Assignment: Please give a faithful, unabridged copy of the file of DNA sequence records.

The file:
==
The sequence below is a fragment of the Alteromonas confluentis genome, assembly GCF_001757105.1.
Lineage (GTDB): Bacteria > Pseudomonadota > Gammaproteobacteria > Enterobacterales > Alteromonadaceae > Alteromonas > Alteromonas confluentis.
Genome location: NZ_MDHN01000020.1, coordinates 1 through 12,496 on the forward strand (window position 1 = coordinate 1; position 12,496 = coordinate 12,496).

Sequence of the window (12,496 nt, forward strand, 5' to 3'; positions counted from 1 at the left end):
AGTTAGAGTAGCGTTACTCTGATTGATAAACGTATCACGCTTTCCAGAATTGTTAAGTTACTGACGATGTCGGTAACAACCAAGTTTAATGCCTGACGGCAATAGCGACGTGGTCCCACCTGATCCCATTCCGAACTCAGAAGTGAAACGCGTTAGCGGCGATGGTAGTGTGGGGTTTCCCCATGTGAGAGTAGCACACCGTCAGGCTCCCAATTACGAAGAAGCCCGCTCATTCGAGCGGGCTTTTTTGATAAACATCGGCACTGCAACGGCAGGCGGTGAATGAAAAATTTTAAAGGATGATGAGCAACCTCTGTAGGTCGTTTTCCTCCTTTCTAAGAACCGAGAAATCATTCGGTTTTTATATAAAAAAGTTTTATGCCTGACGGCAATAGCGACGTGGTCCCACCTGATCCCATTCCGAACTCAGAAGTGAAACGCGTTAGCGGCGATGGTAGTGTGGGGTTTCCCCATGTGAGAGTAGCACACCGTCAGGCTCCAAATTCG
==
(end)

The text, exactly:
The sequence below is a fragment of the Alteromonas confluentis genome, assembly GCF_001757105.1.
Lineage (GTDB): Bacteria > Pseudomonadota > Gammaproteobacteria > Enterobacterales > Alteromonadaceae > Alteromonas > Alteromonas confluentis.
Genome location: NZ_MDHN01000020.1, coordinates 1 through 12,496 on the forward strand (window position 1 = coordinate 1; position 12,496 = coordinate 12,496).

Sequence of the window (12,496 nt, forward strand, 5' to 3'; positions counted from 1 at the left end):
AGTTAGAGTAGCGTTACTCTGATTGATAAACGTATCACGCTTTCCAGAATTGTTAAGTTACTGACGATGTCGGTAACAACCAAGTTTAATGCCTGACGGCAATAGCGACGTGGTCCCACCTGATCCCATTCCGAACTCAGAAGTGAAACGCGTTAGCGGCGATGGTAGTGTGGGGTTTCCCCATGTGAGAGTAGCACACCGTCAGGCTCCCAATTACGAAGAAGCCCGCTCATTCGAGCGGGCTTTTTTGATAAACATCGGCACTGCAACGGCAGGCGGTGAATGAAAAATTTTAAAGGATGATGAGCAACCTCTGTAGGTCGTTTTCCTCCTTTCTAAGAACCGAGAAATCATTCGGTTTTTATATAAAAAAGTTTTATGCCTGACGGCAATAGCGACGTGGTCCCACCTGATCCCATTCCGAACTCAGAAGTGAAACGCGTTAGCGGCGATGGTAGTGTGGGGTTTCCCCATGTGAGAGTAGCACACCGTCAGGCTCCAAATTCG